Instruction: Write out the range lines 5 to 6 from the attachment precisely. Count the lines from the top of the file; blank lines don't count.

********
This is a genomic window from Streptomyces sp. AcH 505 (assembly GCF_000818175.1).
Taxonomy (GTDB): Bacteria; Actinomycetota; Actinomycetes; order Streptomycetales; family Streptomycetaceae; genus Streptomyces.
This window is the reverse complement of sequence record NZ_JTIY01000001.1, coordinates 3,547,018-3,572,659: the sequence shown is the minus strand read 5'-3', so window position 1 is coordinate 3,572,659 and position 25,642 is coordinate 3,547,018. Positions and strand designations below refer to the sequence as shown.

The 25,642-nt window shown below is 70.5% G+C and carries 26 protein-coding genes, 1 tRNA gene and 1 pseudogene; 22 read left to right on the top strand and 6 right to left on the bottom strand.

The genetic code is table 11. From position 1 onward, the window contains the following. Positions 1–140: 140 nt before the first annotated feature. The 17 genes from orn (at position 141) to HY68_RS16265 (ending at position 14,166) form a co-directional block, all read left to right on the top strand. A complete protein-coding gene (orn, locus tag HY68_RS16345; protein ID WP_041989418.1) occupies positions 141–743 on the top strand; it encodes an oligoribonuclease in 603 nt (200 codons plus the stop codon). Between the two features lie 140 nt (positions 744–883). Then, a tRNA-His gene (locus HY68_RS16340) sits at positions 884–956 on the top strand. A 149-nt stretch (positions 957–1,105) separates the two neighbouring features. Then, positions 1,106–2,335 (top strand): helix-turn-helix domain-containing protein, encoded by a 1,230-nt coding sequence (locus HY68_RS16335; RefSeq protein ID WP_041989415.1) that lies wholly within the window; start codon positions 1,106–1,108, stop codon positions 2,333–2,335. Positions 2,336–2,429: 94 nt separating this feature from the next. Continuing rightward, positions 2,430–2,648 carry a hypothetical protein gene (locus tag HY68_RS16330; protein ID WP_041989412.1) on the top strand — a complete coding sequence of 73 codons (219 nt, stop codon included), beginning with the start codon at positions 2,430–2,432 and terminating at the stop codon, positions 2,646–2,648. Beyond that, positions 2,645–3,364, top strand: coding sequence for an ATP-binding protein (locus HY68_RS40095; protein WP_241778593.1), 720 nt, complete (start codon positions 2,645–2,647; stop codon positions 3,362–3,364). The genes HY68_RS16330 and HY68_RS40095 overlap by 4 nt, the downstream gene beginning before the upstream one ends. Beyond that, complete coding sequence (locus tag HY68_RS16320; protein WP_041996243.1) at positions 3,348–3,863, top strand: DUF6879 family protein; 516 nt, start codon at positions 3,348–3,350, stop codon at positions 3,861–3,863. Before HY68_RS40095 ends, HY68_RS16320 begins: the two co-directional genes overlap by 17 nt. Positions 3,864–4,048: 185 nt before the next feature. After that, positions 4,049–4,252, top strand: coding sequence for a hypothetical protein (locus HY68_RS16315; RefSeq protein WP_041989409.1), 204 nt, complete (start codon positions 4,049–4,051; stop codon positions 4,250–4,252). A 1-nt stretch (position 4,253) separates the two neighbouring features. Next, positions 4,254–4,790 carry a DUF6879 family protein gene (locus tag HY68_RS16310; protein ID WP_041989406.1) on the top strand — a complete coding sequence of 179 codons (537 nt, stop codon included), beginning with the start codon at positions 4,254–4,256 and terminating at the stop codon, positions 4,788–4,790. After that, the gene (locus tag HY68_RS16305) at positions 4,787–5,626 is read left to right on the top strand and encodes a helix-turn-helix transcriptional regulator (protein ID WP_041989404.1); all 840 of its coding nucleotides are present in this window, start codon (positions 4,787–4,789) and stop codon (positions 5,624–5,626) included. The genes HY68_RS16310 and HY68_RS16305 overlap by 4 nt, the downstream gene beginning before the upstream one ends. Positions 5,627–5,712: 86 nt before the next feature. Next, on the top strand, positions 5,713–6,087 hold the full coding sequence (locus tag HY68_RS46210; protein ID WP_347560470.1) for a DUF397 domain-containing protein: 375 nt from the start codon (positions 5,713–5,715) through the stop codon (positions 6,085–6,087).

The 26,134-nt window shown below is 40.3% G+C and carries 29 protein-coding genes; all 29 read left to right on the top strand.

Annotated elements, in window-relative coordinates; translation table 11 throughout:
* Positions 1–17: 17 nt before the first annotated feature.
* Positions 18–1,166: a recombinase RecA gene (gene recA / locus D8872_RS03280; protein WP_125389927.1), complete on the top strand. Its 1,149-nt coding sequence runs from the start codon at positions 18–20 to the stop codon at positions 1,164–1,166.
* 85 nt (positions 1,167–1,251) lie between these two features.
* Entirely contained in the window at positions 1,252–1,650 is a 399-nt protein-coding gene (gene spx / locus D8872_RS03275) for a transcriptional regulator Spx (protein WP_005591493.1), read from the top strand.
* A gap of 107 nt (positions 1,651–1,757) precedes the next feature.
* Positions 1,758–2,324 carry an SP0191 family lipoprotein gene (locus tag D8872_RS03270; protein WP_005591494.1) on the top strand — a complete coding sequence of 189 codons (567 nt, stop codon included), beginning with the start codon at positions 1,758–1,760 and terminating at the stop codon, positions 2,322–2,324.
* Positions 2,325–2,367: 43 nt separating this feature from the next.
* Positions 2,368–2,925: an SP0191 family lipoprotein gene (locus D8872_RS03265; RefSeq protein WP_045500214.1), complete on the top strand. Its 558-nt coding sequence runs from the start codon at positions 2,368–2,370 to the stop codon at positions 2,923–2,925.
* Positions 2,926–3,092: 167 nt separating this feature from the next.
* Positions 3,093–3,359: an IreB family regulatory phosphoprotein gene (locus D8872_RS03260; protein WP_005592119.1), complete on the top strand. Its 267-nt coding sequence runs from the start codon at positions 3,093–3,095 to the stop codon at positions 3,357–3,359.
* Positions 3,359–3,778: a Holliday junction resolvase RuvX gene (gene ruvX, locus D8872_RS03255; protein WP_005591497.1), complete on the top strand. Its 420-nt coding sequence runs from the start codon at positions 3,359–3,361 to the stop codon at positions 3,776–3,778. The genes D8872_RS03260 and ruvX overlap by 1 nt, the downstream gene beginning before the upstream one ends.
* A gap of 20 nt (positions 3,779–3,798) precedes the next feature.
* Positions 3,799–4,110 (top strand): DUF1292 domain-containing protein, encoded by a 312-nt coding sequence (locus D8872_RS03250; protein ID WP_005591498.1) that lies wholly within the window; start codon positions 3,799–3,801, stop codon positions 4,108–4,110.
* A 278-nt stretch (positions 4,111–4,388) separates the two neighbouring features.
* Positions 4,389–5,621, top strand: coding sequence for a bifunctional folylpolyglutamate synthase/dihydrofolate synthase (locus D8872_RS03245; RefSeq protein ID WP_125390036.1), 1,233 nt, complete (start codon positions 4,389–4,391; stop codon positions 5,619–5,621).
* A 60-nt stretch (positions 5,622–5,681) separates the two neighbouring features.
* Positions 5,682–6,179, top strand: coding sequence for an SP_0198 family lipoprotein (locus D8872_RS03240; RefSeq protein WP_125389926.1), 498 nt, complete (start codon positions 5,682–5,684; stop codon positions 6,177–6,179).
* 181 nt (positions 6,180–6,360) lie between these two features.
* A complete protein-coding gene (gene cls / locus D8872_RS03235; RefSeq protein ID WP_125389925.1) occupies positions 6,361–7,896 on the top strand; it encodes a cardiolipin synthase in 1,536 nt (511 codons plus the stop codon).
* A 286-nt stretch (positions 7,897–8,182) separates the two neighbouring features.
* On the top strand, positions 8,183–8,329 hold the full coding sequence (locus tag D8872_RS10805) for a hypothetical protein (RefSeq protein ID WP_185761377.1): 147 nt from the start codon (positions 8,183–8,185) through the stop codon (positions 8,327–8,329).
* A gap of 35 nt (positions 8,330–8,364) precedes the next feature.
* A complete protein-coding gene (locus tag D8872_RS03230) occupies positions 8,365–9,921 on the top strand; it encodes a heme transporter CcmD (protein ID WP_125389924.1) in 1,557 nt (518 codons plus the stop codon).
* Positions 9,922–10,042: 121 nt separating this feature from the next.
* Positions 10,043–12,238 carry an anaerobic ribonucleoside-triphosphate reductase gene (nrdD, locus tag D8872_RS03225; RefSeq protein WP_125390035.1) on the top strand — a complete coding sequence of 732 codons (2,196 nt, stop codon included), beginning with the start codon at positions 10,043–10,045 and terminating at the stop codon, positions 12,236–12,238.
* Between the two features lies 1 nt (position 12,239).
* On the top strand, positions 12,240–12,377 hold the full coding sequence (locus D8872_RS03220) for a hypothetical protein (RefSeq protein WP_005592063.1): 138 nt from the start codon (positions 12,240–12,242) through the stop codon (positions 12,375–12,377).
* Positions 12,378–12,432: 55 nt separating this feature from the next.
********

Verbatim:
The genetic code is table 11. From position 1 onward, the window contains the following. Positions 1–140: 140 nt before the first annotated feature. The 17 genes from orn (at position 141) to HY68_RS16265 (ending at position 14,166) form a co-directional block, all read left to right on the top strand. A complete protein-coding gene (orn, locus tag HY68_RS16345; protein ID WP_041989418.1) occupies positions 141–743 on the top strand; it encodes an oligoribonuclease in 603 nt (200 codons plus the stop codon). Between the two features lie 140 nt (positions 744–883). Then, a tRNA-His gene (locus HY68_RS16340) sits at positions 884–956 on the top strand. A 149-nt stretch (positions 957–1,105) separates the two neighbouring features. Then, positions 1,106–2,335 (top strand): helix-turn-helix domain-containing protein, encoded by a 1,230-nt coding sequence (locus HY68_RS16335; RefSeq protein ID WP_041989415.1) that lies wholly within the window; start codon positions 1,106–1,108, stop codon positions 2,333–2,335. Positions 2,336–2,429: 94 nt separating this feature from the next. Continuing rightward, positions 2,430–2,648 carry a hypothetical protein gene (locus tag HY68_RS16330; protein ID WP_041989412.1) on the top strand — a complete coding sequence of 73 codons (219 nt, stop codon included), beginning with the start codon at positions 2,430–2,432 and terminating at the stop codon, positions 2,646–2,648. Beyond that, positions 2,645–3,364, top strand: coding sequence for an ATP-binding protein (locus HY68_RS40095; protein WP_241778593.1), 720 nt, complete (start codon positions 2,645–2,647; stop codon positions 3,362–3,364). The genes HY68_RS16330 and HY68_RS40095 overlap by 4 nt, the downstream gene beginning before the upstream one ends. Beyond that, complete coding sequence (locus tag HY68_RS16320; protein WP_041996243.1) at positions 3,348–3,863, top strand: DUF6879 family protein; 516 nt, start codon at positions 3,348–3,350, stop codon at positions 3,861–3,863. Before HY68_RS40095 ends, HY68_RS16320 begins: the two co-directional genes overlap by 17 nt. Positions 3,864–4,048: 185 nt before the next feature. After that, positions 4,049–4,252, top strand: coding sequence for a hypothetical protein (locus HY68_RS16315; RefSeq protein WP_041989409.1), 204 nt, complete (start codon positions 4,049–4,051; stop codon positions 4,250–4,252). A 1-nt stretch (position 4,253) separates the two neighbouring features. Next, positions 4,254–4,790 carry a DUF6879 family protein gene (locus tag HY68_RS16310; protein ID WP_041989406.1) on the top strand — a complete coding sequence of 179 codons (537 nt, stop codon included), beginning with the start codon at positions 4,254–4,256 and terminating at the stop codon, positions 4,788–4,790. After that, the gene (locus tag HY68_RS16305) at positions 4,787–5,626 is read left to right on the top strand and encodes a helix-turn-helix transcriptional regulator (protein ID WP_041989404.1); all 840 of its coding nucleotides are present in this window, start codon (positions 4,787–4,789) and stop codon (positions 5,624–5,626) included. The genes HY68_RS16310 and HY68_RS16305 overlap by 4 nt, the downstream gene beginning before the upstream one ends. Positions 5,627–5,712: 86 nt before the next feature. Next, on the top strand, positions 5,713–6,087 hold the full coding sequence (locus tag HY68_RS46210; protein ID WP_347560470.1) for a DUF397 domain-containing protein: 375 nt from the start codon (positions 5,713–5,715) through the stop codon (positions 6,085–6,087).

The 26,134-nt window shown below is 40.3% G+C and carries 29 protein-coding genes; all 29 read left to right on the top strand.